Schwieb Random blatherings

May 31, 2007

The Bill and Steve Show

Filed under: All,MacBU — Schwieb @ 11:57 am

So last night was the Bill & Steve confab at the All Things Digital conference. It was a pretty mellow discussion as they go (although apparently contrary to popular opinion, BillG is not Fake Steve!)
Both Bill and Steve made some nice comments about the MacBU. Check out this link from roughly 2:35 to 3:05.

I’ve talked about the relationship that the MacBU has with Apple developers before, and it’s nice to hear Steve himself say that “it’s one of our best developer relationships.”

May 25, 2007

Save at the airport with Office 2004

Filed under: All,MacBU — Schwieb @ 9:40 am

At MacWorld 2007 this past January, Apple released their new 802.11n Airport Extreme Base Station with support for sharing a USB hard drive. Since that release, we’ve seen a few reports here and there that Mac Office 2004 applications are unable to save files to such a shared disk. One of my colleagues had run into the problem at home and reported the bug internally here as well, and it ended up on my plate.

I obtained a new AEBS from our lab and set it up in my office. I rebooted my Intel iMac into Tiger, applied all the recent security updates (that Mac has been running Leopard seeds for a while, so the Tiger partition was a little out of date) and installed the new AEBS software. I then booted up Office 2008 (since that’s easier to debug right now) and tried to reproduce the problem. No luck — Excel and Word both had no problems saving to the wirelessly-mounted disk drive. So, I tried Office 2004. Again, it just worked! So, I sent the bug back to my colleague saying I couldn’t reproduce the problem.

Today, he brought his own AEBS in from home and we tested it. Sure enough, we could reproduce the problem on his AEBS. So, we pondered the problem for a little while and realized that when I set up our lab’s AEBS the other day, the first thing I did was update the AEBS firmware as prompted when I first ran the Airport Utility tool. Comparing the two AEBSs showed that the one I set up was using firmware v7.1, whereas my colleague’s was using v7.0. A quick update of his AEBS and a new test, and the problem went away!

I then dug around on Apple’s web site and found the release notes for the new firmware update. Lo and behold, the new firmware says that it has “improved support for third party applications saving files to a USB disk.”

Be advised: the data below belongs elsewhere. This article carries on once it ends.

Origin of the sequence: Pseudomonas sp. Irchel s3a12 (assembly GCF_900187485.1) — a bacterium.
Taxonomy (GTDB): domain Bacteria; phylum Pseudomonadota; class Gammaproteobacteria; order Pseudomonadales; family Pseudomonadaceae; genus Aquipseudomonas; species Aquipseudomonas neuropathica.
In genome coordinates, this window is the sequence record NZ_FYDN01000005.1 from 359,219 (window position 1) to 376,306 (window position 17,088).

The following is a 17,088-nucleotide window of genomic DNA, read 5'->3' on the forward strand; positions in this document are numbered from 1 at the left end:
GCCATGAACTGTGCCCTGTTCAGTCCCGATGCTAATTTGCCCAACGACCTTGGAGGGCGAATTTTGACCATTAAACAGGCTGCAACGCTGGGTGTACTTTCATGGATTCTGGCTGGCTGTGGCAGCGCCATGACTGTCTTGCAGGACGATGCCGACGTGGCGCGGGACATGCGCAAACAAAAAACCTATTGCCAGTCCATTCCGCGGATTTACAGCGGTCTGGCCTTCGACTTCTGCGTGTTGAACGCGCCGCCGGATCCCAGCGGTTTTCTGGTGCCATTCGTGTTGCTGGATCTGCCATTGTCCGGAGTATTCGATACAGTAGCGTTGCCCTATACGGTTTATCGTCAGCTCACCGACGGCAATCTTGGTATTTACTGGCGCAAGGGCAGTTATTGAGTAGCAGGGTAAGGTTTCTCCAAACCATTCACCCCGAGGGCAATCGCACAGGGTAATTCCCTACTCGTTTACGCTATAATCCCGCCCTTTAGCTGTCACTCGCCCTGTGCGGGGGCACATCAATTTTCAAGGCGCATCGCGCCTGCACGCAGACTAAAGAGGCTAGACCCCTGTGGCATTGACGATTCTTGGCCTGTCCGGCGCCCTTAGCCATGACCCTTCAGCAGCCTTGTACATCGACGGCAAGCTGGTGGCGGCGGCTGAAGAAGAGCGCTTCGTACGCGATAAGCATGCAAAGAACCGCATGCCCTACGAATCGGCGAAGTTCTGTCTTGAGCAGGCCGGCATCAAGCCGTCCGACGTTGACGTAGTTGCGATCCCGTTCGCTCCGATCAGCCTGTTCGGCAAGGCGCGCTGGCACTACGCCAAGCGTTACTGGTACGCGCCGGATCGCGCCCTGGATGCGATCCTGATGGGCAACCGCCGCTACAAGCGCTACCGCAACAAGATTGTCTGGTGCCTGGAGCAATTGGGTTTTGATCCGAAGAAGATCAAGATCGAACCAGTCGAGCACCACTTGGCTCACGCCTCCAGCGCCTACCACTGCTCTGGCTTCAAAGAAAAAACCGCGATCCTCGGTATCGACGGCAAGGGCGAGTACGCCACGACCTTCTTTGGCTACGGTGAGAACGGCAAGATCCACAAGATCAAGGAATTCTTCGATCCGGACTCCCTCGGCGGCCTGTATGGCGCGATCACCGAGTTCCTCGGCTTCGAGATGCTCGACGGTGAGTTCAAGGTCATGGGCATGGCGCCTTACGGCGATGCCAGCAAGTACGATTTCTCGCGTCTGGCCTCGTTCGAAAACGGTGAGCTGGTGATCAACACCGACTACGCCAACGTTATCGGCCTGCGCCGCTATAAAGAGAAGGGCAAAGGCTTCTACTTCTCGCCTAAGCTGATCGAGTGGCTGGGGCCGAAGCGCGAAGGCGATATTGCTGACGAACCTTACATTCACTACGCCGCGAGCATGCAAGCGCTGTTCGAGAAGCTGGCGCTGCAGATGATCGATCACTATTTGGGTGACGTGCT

So, if you are having problems saving files from Office 2004 applications to your new whiz-bangy Aiport Express Base Station, go to your Airport Utility and check to see if you have the latest AEBS firmware. Your Office installation will thank you (or at least, save your files…)!

February 9, 2007

VB to AppleScript

Filed under: All,MacBU — Schwieb @ 12:18 pm

After my posts this past August about the removal of VB from Mac Office 2008, lots of people asked about how to convert VB code into AppleScript. I had always intended to write up a post with some simple examples but never actually found the spare time to do so. However, Paul Berkowitz, along with the help of some other stellar Microsoft MacBU MVPs has written an excellent tutorial with some concrete and very relevent examples of VB macros and their AppleScript equivalents.

MacTech Magazine announced on Wednesday that their upcoming April 2007 issue will contain the entire 150-page book! I saw a slightly-pre-release copy of the book at MacWorld and I think it will be an excellent reference/HowTo for anyone who has created custom solutions in VB for the Mac.

I know this doesn’t address the cross-platform issues surrounding VB but it should give you some ideas of the richness of AppleScript and our support for it in Mac Office 2008.

January 14, 2007

Whistle while you work

Filed under: All,MacBU — Schwieb @ 11:00 pm

I got back to Seattle on Thursday night, only to find that I couldn’t actually get all the way home due to ice on the roads. I had to park my car a block and a half away in a nearby parking lot because the snow (!) that fell on Wednesday had been packed down and subsequently frozen into a solid sheet of ice. What is with this year’s weather anyway? Snow, ice, wind, torrential rain, gale-force winds, more snow, more ice — what’s next?!

Anyway, as far as work goes, MacWorld was pretty good this year. I met a number of interesting folks in the Microsoft Blogger Lounge and answered a ton of questions over at the main Microsoft booth. Apparently I’m a “docile developer” — I’m glad that Brandon liked the personal tech support. On Tuesday evening I got to chat with Jacqui Cheng of Ars Technica at the Microsoft Press Party. Apparently Jade had wandered off to someother event so I didn’t get to experience the full snark effect, but Jacqui and her friend Herschell (sp?) were quite pleasant to talk to. I’ve been following a few threads on the Ars Macintosh forum, where a few commenters insist on dragging the MacBU through the mud as often as they can (and you can see a few of their comments on some of my other posts here). Somehow Jacqui and I got to talking about the perceptions you get as you scan people’s comments. So many of them are negative that it is easy to get kinda down about blogging. I mean, who really wants to share some personal insights only to get cursed out all the time? It’s a little odd, but most of the positive comments I get are sent to me in private email, whereas the people who have some issue or complaint about me or the MacBU usually post public comments (dare I call them diatribes, at times?). Jacqui said she’s noted the same thing with her columns on Ars. I wonder why that is? Are there any human behaviorists reading this who care to hazard a guess?